These offer up to 10 design improvements via an interchangeable bolt-on assembly that provides an estimated minimum Mean Time Between Maintenance (MTBM) of five years. Gearbox swaps provide better bearing life and include stronger gear sets that facilitate greater
load levels.

8. Compressor Inlet Guide Vanes (IGV)

This is a series of vanes arranged at the inlet of a compressor that pre-swirl
gas flow entering the turbine. IGVs increase the flow rate variation of a compressor while reducing the amount of work required from the main operator.

9. High efficiency compressor turbines

Recent improvements in turbine design allow the compressors to produce the same flow, using up to 20% less energy than previous designs.

10. Instruments

Updated instrumentation for vibration and temperature monitoring gives operators peace of mind that rotating equipment is operating at BEP.

The ROI of Upgrades Vs. Purchasing New Equipment

These upgrades cover nearly 90% of the maintenance needs for rotating equipment. Upgrading key components can add decades of life. They also eliminate the cost of installing a new pump or compressor, which in refineries involves a custom process that can require unique foundations, complex piping, and crews of welders, concrete workers, and contractors. crane operators.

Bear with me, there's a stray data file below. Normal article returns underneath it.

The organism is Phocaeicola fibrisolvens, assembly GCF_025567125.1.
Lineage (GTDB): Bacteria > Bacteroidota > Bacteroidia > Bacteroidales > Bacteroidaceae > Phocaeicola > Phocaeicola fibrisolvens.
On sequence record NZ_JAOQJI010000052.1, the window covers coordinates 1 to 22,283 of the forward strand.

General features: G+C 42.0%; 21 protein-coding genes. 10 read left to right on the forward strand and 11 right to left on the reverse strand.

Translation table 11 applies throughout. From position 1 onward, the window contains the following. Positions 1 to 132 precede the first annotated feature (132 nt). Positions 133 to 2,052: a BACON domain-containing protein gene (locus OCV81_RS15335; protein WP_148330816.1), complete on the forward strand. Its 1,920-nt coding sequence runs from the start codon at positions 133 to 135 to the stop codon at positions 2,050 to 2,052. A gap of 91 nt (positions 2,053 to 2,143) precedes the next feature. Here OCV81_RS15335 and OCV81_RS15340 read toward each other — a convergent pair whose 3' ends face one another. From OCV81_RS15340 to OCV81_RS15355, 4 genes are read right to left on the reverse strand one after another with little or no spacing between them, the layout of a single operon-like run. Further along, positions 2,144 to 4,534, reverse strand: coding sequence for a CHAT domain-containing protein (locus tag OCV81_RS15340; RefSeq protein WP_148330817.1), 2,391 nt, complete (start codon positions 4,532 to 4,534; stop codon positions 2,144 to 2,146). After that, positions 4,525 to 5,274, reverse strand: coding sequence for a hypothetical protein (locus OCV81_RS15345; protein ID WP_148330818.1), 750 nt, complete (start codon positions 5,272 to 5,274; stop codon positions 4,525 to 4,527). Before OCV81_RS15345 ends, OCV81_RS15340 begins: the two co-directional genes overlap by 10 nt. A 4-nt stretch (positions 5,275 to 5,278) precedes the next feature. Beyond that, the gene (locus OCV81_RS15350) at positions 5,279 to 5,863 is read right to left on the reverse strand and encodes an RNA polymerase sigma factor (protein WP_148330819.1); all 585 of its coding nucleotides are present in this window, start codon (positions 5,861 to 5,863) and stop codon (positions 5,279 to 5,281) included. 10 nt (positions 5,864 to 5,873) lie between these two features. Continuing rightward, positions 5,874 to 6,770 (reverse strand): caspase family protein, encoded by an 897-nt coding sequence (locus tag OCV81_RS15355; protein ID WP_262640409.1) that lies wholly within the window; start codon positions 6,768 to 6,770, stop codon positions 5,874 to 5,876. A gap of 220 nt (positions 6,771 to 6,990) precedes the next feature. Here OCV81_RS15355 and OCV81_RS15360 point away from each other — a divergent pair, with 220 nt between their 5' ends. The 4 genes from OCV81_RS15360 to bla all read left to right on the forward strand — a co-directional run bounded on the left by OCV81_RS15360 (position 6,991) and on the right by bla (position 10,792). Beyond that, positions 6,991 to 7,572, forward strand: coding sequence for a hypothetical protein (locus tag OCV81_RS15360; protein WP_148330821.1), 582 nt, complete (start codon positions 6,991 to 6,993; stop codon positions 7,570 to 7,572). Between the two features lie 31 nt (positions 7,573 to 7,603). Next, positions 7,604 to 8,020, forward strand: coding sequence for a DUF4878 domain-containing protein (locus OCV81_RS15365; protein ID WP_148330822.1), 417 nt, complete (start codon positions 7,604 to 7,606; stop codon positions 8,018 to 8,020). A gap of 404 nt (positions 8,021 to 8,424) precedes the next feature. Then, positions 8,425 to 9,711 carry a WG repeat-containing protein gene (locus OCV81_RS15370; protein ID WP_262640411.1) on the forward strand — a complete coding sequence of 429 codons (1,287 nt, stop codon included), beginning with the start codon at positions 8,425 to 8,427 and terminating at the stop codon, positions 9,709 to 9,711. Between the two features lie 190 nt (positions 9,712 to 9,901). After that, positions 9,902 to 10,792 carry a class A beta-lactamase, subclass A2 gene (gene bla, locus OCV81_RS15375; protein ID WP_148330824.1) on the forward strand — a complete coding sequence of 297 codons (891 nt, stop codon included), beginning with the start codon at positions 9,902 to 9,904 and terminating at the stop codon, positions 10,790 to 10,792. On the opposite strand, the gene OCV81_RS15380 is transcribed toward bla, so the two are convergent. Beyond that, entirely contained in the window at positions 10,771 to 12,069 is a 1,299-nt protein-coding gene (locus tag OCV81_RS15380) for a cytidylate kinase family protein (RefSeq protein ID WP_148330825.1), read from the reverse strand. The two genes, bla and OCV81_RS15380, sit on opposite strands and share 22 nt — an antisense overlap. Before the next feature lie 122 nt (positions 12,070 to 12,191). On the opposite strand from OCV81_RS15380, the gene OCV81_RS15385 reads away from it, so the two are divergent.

Each of these aftermarket upgrades can be done in days, on standard turnaround time, at a fraction of the cost of buying new gear. Benefits that come with these upgrades include:

  • Reduced operating costs: Ensuring pumps and compressors are operating at their BEP minimizes vibration and reduces energy costs.
  • Reduced maintenance costs: Upgrading key components with new warranted parts extends maintenance intervals and reduces overall maintenance costs.
  • Increased plant availability: In the coming months, refining capacity worldwide will increase. Many refineries operate around the clock, and plant availability is the true measure of all optimization efforts.

Over the past two years, much of the regularly scheduled maintenance at refineries (and plants of all types) has been pushed back due to labor constraints and lower demand during the pandemic. Today, the demand for diesel fuel is skyrocketing. Unfortunately, refined diesel inventories are at their lowest level since 1990 and prices are at all time highs.

As a result, refineries are expanding their operations to meet demand, and many refineries are integrating renewable diesel into their processes. Analyst firm International Info Resources (IIR) is currently tracking 119 planned renewable diesel unit additions globally. The majority of them will be incorporated into existing refineries.

Either of these scenarios (increasing capacity or incorporating a new process) offers the opportunity to reclassify and upgrade pumps and compressors.